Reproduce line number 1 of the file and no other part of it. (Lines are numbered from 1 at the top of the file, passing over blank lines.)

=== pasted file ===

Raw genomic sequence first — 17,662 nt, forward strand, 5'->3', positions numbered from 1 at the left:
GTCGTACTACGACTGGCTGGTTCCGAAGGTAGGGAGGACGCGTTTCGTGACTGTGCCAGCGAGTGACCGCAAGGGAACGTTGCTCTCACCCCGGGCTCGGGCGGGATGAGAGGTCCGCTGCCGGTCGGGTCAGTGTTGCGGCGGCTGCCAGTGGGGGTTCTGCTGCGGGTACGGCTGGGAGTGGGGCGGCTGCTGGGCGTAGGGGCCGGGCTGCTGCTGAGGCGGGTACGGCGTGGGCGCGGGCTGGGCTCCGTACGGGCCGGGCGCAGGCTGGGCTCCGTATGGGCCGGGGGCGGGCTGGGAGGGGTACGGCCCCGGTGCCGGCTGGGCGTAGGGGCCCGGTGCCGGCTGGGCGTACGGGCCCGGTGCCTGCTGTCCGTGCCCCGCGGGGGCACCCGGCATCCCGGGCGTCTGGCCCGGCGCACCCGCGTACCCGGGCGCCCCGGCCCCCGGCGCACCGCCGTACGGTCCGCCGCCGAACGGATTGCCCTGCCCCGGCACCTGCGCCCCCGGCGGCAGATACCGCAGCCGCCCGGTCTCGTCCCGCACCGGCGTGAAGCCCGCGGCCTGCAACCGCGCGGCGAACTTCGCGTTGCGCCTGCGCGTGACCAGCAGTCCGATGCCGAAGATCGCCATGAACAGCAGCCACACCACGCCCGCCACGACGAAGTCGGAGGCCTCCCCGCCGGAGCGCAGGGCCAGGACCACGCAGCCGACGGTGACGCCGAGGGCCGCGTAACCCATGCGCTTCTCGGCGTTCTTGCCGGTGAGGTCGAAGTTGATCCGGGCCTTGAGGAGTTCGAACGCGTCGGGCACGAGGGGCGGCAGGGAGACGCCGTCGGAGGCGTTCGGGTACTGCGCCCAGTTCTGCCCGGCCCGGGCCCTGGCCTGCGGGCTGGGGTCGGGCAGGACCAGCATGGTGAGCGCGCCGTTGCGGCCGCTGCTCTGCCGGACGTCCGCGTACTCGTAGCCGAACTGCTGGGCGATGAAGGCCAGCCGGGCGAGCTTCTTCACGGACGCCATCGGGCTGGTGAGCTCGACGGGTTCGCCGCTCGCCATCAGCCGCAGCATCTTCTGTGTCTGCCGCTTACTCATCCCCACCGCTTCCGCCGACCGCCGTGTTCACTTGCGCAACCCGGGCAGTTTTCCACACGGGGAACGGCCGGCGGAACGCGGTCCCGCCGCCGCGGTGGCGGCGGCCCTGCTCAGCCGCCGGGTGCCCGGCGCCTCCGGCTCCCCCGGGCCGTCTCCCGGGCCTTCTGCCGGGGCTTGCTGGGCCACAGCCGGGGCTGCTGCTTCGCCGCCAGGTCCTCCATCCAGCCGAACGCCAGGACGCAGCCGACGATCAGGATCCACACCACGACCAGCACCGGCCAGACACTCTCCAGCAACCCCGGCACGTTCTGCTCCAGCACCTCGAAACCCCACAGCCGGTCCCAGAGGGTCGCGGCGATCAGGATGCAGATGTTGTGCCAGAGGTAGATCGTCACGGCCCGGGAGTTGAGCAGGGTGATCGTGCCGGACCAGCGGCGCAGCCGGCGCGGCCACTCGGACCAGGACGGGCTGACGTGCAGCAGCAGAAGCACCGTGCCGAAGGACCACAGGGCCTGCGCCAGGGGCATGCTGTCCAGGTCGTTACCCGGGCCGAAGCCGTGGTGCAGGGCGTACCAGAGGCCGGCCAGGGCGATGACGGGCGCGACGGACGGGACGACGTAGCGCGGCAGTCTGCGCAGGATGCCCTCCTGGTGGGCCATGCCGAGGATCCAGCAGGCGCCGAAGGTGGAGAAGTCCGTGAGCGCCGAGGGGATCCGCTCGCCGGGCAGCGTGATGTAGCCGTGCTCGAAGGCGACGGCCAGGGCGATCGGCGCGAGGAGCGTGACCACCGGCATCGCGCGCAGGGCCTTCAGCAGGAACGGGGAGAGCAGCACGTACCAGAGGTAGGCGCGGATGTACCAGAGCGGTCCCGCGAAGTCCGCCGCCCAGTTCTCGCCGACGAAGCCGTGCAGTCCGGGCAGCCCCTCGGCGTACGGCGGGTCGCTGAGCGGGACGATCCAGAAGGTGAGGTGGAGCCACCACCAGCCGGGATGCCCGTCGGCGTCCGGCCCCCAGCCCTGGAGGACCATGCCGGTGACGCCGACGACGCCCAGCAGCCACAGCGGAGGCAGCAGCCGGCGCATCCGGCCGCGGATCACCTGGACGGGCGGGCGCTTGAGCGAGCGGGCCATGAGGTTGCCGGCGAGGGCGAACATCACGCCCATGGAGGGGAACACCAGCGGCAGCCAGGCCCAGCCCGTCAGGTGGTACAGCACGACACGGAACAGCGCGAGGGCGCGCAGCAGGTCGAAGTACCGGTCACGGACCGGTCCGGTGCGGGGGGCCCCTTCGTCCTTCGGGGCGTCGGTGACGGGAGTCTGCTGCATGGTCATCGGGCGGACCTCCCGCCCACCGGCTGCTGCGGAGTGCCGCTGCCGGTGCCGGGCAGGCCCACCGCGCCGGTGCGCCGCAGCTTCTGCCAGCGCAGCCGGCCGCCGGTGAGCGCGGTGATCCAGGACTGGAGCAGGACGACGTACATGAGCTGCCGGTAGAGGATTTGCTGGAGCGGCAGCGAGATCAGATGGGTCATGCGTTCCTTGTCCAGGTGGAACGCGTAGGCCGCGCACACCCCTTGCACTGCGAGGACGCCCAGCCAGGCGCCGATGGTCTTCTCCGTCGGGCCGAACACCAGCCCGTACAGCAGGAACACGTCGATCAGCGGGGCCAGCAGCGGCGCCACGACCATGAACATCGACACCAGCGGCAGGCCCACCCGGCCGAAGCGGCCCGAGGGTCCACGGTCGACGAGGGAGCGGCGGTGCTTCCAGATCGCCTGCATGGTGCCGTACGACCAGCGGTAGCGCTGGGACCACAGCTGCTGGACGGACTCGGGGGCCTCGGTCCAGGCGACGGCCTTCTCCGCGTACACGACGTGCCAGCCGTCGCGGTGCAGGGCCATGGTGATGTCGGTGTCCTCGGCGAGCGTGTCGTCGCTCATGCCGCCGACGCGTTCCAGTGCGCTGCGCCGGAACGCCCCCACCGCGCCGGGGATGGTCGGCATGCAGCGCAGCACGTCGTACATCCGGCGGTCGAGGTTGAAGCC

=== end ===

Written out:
Raw genomic sequence first — 17,662 nt, forward strand, 5'->3', positions numbered from 1 at the left: